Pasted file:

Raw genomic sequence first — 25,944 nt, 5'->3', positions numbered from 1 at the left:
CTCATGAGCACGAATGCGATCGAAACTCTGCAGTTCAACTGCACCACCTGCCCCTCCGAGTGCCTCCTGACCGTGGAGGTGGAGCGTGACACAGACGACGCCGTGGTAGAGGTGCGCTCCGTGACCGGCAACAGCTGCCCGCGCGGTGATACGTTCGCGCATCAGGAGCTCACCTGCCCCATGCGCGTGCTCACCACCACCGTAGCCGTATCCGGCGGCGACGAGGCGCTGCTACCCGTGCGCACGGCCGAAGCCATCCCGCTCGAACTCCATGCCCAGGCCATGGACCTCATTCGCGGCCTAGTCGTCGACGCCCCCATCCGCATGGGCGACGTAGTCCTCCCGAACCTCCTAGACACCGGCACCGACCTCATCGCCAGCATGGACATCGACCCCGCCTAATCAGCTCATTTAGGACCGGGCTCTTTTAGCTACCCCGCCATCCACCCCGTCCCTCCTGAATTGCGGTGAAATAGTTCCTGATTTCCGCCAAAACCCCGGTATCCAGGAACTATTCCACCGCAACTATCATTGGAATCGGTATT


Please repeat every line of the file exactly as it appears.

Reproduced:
Raw genomic sequence first — 25,944 nt, 5'->3', positions numbered from 1 at the left:
CTCATGAGCACGAATGCGATCGAAACTCTGCAGTTCAACTGCACCACCTGCCCCTCCGAGTGCCTCCTGACCGTGGAGGTGGAGCGTGACACAGACGACGCCGTGGTAGAGGTGCGCTCCGTGACCGGCAACAGCTGCCCGCGCGGTGATACGTTCGCGCATCAGGAGCTCACCTGCCCCATGCGCGTGCTCACCACCACCGTAGCCGTATCCGGCGGCGACGAGGCGCTGCTACCCGTGCGCACGGCCGAAGCCATCCCGCTCGAACTCCATGCCCAGGCCATGGACCTCATTCGCGGCCTAGTCGTCGACGCCCCCATCCGCATGGGCGACGTAGTCCTCCCGAACCTCCTAGACACCGGCACCGACCTCATCGCCAGCATGGACATCGACCCCGCCTAATCAGCTCATTTAGGACCGGGCTCTTTTAGCTACCCCGCCATCCACCCCGTCCCTCCTGAATTGCGGTGAAATAGTTCCTGATTTCCGCCAAAACCCCGGTATCCAGGAACTATTCCACCGCAACTATCATTGGAATCGGTATT